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More Community College Students Need Financial Aid Than Ever Before

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If you’re a community college student applying for financial aid, then know this: You’re in exceedingly good company.

The number of your fellow students in need of aid has skyrocketed over the last five years, according to Robert Shireman, president of EconomicDiversity.org: “As costs like housing and textbooks continue to rise along with tuition and fees, financial aid is becoming a necessity for more community college students.”

Shireman’s organization reports that in 2000-2001, just over one-quarter of all community college coeds completed a FAFSA; in 2005-2006, that number jumped to 34%. While the percentage of students applying for aid from two-year colleges is lower than at public four-year (59%) and private four-year (66%) schools, the rate of increase over the last five years has been much more dramatic. Application rates are up 37% at two-year schools, while public school apps increased 10%, and private school requests went up just 7%.

Yet even with financial need at an all time high, the supply of federal aid for community college students is drying up. According to the Project on Student Debt’s recently released report, Denied: Community College Students Lack Access to Affordable Loans, one million community college students are denied access to federal student loans because their schools opt out of the Stafford program.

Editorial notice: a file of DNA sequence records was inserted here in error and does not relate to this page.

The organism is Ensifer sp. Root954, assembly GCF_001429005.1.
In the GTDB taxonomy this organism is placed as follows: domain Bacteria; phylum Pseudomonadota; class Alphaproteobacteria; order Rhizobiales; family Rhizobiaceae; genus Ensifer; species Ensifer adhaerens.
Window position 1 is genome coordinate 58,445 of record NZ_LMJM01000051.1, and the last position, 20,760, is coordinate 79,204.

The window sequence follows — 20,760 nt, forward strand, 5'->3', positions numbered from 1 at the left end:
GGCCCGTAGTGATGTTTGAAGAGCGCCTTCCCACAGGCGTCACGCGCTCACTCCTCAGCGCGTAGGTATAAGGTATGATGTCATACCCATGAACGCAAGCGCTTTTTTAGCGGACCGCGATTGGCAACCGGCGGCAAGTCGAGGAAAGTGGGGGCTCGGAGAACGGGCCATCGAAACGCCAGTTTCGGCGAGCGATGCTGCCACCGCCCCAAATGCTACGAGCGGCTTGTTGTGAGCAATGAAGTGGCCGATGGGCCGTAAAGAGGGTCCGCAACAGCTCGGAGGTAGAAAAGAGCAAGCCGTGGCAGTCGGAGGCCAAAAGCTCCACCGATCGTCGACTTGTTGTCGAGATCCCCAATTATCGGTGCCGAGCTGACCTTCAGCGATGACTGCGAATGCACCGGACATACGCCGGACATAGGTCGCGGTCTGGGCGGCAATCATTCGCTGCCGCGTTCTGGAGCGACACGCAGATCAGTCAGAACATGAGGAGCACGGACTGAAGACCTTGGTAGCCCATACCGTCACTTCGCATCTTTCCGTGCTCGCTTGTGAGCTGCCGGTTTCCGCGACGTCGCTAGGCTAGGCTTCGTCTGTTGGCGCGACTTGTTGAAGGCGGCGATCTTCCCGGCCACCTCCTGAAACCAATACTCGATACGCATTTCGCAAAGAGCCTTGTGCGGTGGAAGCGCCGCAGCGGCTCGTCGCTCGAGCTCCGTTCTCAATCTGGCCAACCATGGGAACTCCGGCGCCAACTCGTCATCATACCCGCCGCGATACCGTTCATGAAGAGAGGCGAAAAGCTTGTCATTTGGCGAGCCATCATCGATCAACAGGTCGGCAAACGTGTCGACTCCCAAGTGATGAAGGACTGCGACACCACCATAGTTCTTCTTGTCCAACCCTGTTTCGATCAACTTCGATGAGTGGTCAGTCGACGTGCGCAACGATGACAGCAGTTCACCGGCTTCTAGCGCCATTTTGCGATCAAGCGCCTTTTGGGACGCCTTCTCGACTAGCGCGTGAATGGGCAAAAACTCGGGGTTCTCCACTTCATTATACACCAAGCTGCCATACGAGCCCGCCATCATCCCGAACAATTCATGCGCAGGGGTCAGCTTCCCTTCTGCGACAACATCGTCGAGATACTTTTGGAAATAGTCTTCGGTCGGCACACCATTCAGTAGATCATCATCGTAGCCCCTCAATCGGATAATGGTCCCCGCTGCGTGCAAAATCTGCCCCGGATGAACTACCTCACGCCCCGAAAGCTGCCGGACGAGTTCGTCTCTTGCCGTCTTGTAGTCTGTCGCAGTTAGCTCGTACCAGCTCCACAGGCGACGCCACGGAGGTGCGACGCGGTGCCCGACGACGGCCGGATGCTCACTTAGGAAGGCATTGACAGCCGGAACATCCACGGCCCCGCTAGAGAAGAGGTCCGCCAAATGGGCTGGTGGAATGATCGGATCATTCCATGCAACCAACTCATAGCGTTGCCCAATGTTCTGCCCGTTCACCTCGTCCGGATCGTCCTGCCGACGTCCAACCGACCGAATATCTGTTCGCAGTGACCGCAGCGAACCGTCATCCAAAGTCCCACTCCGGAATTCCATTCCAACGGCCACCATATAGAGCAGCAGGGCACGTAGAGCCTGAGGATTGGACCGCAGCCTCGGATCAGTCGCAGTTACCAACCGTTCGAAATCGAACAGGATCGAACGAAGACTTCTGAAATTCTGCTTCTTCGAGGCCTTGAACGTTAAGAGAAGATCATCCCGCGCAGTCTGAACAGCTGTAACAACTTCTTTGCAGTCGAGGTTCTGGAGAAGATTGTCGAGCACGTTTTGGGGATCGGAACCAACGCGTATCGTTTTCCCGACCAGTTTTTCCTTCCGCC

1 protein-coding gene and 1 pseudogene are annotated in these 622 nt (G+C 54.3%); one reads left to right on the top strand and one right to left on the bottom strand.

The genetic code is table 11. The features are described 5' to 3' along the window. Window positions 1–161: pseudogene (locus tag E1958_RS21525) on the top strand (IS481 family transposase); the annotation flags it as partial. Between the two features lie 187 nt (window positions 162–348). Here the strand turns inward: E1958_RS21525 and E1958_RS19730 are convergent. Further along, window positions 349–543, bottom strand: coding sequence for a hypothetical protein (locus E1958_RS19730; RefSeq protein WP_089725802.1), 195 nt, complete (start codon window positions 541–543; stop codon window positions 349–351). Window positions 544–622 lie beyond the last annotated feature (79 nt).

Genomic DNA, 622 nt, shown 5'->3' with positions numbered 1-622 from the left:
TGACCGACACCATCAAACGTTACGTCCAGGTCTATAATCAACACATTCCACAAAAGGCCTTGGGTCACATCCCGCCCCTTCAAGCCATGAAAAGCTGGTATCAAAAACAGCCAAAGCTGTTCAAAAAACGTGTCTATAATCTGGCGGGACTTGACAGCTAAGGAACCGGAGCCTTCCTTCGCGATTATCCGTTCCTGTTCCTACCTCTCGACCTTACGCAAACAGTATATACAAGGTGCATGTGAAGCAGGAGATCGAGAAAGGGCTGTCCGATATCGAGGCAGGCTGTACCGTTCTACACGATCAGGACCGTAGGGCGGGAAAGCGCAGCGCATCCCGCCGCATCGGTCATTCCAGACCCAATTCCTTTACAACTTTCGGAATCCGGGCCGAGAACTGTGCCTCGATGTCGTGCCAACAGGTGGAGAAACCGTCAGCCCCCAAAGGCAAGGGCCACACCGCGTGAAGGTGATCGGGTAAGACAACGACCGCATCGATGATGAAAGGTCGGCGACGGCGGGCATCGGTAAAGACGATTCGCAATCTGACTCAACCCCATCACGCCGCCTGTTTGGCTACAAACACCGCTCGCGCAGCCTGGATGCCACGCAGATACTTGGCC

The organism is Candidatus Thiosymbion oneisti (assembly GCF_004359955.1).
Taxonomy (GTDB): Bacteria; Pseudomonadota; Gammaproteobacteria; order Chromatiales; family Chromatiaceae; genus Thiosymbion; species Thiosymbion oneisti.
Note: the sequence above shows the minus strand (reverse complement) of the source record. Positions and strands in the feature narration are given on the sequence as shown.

As a result, some of America’s most needy students are being forced to decide between foregoing higher education altogether and taking on much riskier forms of financial aid, including unsecured private student loans or even credit cards. In a press release, Shireman had this to say:

“In the current credit climate, access to federal student loans is more important than ever. It makes no sense for a community college to force low-income students to choose between taking out an expensive private loan or dropping out of school.”

Most of the schools without federal loan programs claim it’s because they’re worried high default rates would endanger other forms of federal aid, like the Pell Grant. But the Project on Student Debt says those fears are unfounded since federal sanctions are extremely rare: Washington won’t block a college from distributing Pell grants unless more than a quarter of its recipients have defaulted on their loans for three years running. Let’s put those numbers in perspective: In 2005, there was only community college with a default rate that high, but since it was under the 25% cut-off in ’04, its students are still eligible for the Pell Grant.

Rather than proffering some anemic excuse about the greater Pell Grant good, it seems to me that community colleges should do more to help their students make thoughtful financial decisions. A good place to start would be mandatory counseling sessions for loan recipients, in which counselors help students understand the real cost of paying back their student loans.

What do you think? Do colleges have a responsibility to at least provide access to affordable aid? And if so, what role should your school play – if any – in helping students become wise stewards of their financial future?

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